Mainstreet nixes ambitious Arizona plan, terminates at least 70 workers

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Just six months after announcing plans to open four rehabilitation facilities in Arizona and hire 800 employees there, Carmel-based Mainstreet Health stunned workers this week by pulling out of the market and laying off scores of people.

Mainstreet Health parent firm Mainstreet, a developer and operator of senior care facilities, confirmed it is leaving Arizona and shedding several properties, blaming higher-than-expected startup costs and a “challenging reimbursement environment.”

Mainstreet CEO Zeke Turner said he made the decision over the weekend to pull out of Arizona. He said the decision will result in the termination of 70 full-time employees, along with an unspecified number of part-time workers.

“It was a hard decision to no longer move forward, particularly in that it affects people, but it was the right decision,” Turner said in an email to IBJ.

The move represents a remarkable about-face for Mainstreet, which rolled out its Arizona plans with huge fanfare in September. At the time, it had called the rehabilitation centers “rapid recovery facilities,” a new concept designed to feel like a hotel. The centers were touted as providing a bridge between the hospital and home for patients recovering from a broad range of surgical and medical conditions.

“The company has a proven track record of developing hotel-like health care properties specially designed to help post-acute-care patients get well quickly,” Mainstreet had said in a press release Sept. 14.

The plans called for opening four rehab centers by the end of 2017 in Phoenix, Tucson, Chandler and Surprise. Mainstreet held ribbon-cuttings at several of the locations and received state licensing to operate them.

But Mainstreet has opened just one location, in Surprise, a suburb located about 30 miles northwest of Phoenix, according to Turner. The facility had barely begun operations and had only a “couple trial patients in house,” he said.

“Our other facilities will no longer open as planned and have gone on the market for sale,” Turner said.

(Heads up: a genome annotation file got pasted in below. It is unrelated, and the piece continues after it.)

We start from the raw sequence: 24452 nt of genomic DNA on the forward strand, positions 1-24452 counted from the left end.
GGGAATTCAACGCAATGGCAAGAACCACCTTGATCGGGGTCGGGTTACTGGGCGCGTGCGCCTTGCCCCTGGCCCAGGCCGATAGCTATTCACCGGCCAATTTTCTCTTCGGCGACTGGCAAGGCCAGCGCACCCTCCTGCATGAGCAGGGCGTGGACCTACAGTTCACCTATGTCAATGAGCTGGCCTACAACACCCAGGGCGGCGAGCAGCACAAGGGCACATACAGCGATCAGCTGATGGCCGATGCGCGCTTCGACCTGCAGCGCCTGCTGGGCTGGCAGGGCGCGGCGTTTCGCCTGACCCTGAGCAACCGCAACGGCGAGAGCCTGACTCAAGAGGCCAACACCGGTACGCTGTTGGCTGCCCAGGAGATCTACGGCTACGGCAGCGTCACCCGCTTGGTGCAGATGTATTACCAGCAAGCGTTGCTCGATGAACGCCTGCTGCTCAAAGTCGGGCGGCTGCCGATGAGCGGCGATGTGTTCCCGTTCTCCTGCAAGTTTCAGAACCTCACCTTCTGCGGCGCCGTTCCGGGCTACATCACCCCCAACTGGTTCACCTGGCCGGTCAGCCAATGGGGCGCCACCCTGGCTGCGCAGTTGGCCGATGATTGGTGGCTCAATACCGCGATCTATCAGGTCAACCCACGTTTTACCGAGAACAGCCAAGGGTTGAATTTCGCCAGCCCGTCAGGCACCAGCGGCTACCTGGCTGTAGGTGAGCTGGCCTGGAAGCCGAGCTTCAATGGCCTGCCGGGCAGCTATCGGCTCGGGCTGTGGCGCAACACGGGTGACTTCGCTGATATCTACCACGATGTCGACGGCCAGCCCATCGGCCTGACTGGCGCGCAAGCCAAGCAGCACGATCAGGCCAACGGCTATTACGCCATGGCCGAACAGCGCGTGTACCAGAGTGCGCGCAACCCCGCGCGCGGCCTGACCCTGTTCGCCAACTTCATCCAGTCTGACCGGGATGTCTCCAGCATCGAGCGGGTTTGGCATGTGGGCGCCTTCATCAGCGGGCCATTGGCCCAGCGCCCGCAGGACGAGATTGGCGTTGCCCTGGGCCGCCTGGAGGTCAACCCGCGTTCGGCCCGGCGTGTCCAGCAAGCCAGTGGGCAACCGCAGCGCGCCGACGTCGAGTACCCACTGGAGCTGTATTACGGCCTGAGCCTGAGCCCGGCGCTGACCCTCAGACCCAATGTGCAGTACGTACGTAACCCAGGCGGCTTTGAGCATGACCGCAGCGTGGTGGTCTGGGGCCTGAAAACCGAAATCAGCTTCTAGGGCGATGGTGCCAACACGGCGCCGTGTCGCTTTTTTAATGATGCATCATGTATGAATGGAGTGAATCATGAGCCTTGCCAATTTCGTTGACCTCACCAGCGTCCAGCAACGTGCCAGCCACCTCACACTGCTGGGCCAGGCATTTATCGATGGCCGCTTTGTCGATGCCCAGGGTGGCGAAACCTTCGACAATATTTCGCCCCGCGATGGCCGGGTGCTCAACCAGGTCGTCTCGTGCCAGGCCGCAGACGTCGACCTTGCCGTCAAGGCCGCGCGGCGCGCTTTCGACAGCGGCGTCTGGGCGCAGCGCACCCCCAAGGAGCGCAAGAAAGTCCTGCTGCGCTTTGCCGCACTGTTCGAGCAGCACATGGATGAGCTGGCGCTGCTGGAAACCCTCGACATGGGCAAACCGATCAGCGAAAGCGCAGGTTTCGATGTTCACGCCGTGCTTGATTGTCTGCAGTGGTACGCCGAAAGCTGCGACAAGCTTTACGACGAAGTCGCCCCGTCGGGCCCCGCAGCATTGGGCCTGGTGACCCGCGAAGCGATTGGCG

Some workers said they were stunned and disappointed to get the news. Angela Rice, a licensed practical nurse at the Surprise facility, said her supervisor texted her Monday, asking her to call. When Rice called, she was told the doors to the Surprise facility would close as soon as it transferred patients elsewhere, which happened on Wednesday.

"I am very disappointed," Rice said. "I feel they were very irresponsible in trying to build and open four facilities at the same time.  … We worked so hard, doing everything from cleaning, assisting with basic maintenance, organizing. … I would love to hear an actual explanation for the problems. And if it was that bad, why did they keep on as long as they did. This didn't happen overnight."

Turner attributed part of the setback to higher-than-expected start-up costs but declined to provide figures.

"We don’t share this level of detail publicly, but the start-up costs are substantial,” he said. “Spending even more into properties we are selling did not make a lot of sense.”

He added: “The challenges to operate a skilled-nursing facility in Arizona were many and we’ve decided to focus our resources in areas we deem to have more potential for success.”

The company had not said how much it spent on the Arizona project, but the Phoenix Business Journal reported that Mainstreet was “investing upward of $100 million” to develop and staff the four sites.

Turner said it would either sell the Arizona buildings or lease them to another operator.

In recent months, Mainstreet has been selling other properties around the country and trimming its workforce.

In January, it sold two properties in Nebraska and Texas with a total of 142 beds for $44 million to Invesque, a Carmel real estate company. Mainstreet and Invesque share the same Carmel address, 14390 Clay Terrace Boulevard.

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